Ten Stories We Have Enjoyed This Week

29th April 2017

The first blockchain book? This bizarre digital book requires you destroy it before sharing. What sets A Universe Explodes apart is how you access it. “We wanted to see if we could make a limited edition digital book,” says Anna Gerber, co-founder. ‘This idea stands at odds with how the internet usually works. Most content on the web is open to whoever wants to access it. If it’s not, then it’s usually locked down, accessible by password only. A Universe Explodes sits somewhere between these two. Anyone can read the book, but only a select number can own it.

Perhaps a little ironically, some tech giants are looking to make recommendations for our reading list. Facebook , which has long been accused of exacerbating the effect of the filter bubble, (and despite the fact that Zuck has said that it doesn’t exist) is now seeking to reverse this effect.  ‘Facebook will start adding “related” articles from different publications underneath a news post about a trending topic in your News Feed.Facebook says the goal of the update is to help “support an informed community,” which is another way of saying it wants to offer users alternative news sources.‘ Sounds like just a bigger or different shaped ‘bubble’, but we shall see.

A lot of bad press regarding the Gig Economy this week. From @NYT : ”The promises Silicon Valley makes about the gig economy can sound appealing. Its digital technology lets workers become entrepreneurs, we are told, freed from the drudgery of 9-to-5 jobs. In reality, there is no utopia at companies like Uber, Lyft, Instacart and Handy, whose workers are often manipulated into working long hours for low wages while continually chasing the next ride or task.’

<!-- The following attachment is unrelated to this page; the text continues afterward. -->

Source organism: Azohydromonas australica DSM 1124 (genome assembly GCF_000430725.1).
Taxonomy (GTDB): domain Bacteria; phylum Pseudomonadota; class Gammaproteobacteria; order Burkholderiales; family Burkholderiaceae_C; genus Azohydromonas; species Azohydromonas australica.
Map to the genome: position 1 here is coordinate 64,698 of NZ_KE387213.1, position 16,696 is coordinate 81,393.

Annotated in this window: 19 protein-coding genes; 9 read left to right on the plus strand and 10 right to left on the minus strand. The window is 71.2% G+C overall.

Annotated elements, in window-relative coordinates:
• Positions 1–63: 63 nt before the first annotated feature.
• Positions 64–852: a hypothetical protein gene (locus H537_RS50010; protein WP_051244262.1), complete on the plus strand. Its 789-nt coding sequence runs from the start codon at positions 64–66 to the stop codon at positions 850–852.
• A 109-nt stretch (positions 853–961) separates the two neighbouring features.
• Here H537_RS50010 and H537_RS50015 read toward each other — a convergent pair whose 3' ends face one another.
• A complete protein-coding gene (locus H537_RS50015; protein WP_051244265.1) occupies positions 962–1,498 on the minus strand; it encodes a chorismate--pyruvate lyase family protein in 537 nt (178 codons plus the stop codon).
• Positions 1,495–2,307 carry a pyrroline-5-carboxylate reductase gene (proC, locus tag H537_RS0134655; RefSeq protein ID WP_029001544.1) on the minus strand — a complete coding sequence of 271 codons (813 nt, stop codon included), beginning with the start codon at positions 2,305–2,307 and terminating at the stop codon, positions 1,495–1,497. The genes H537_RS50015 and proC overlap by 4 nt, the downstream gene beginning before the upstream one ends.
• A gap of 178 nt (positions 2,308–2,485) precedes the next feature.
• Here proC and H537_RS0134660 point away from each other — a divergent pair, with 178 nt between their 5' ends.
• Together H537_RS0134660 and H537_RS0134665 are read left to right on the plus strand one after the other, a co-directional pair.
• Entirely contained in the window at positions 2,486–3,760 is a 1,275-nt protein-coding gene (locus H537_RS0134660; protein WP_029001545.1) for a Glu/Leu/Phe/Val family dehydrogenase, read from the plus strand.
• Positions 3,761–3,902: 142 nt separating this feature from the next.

Although not a new idea, this is a nice summarisation of how older generations, often through their use of technology, are now staying younger and staying more similar to younger generations, than ever before. Increasingly the days of targeting media and products at people based on their age is over. Meet the Perennials.

Brilliant (and slightly unnerving) from @wired  – ‘Forget drones, deliveries could soon be made by robotic ‘dogs’. Boston Dynamics’ robotic dog has been put to work delivering packages to people’s homes.’The Google-owned firm is well known for its lifelike (read: terrifying) robots, including Spot the four-legged canine-like machine, on display at the TED2017 conference.’

Although the above represents incredibly impressive automation, there is one area of human endeavour that robots are struggling with. In the area of shoe production, they are unable to tie shoe laces. 

Looks pretty busy up there?  A new plane tracking app shows the air traffic that is moving above our heads.

As the NFL Draft kicks off in Philadelphia, an interesting piece on the NFL’s racial divide. ‘According to the annual racial and gender report, the NFL is almost 70 percent black, and only 12.5 percent of running backs are white; while the inverse is true for the special teams positions of kicker and punter, where 97.8 percent of players are white.’

Since the days of Knight Rider, the Hoff has always been in tune with technology. Scroll forward 35 years and in this bizarre short film It’s No Game, we meet the Hoffbot, whose lines are entirely written by an algorithm.

Quite some play. A Blue Jays baseball player scores with anacrobatic flying dive over the catcher. And finally, The Simpsons celebrate Donald Trump’s first hundred days in office. ‘We’re 6.8% of the way home’.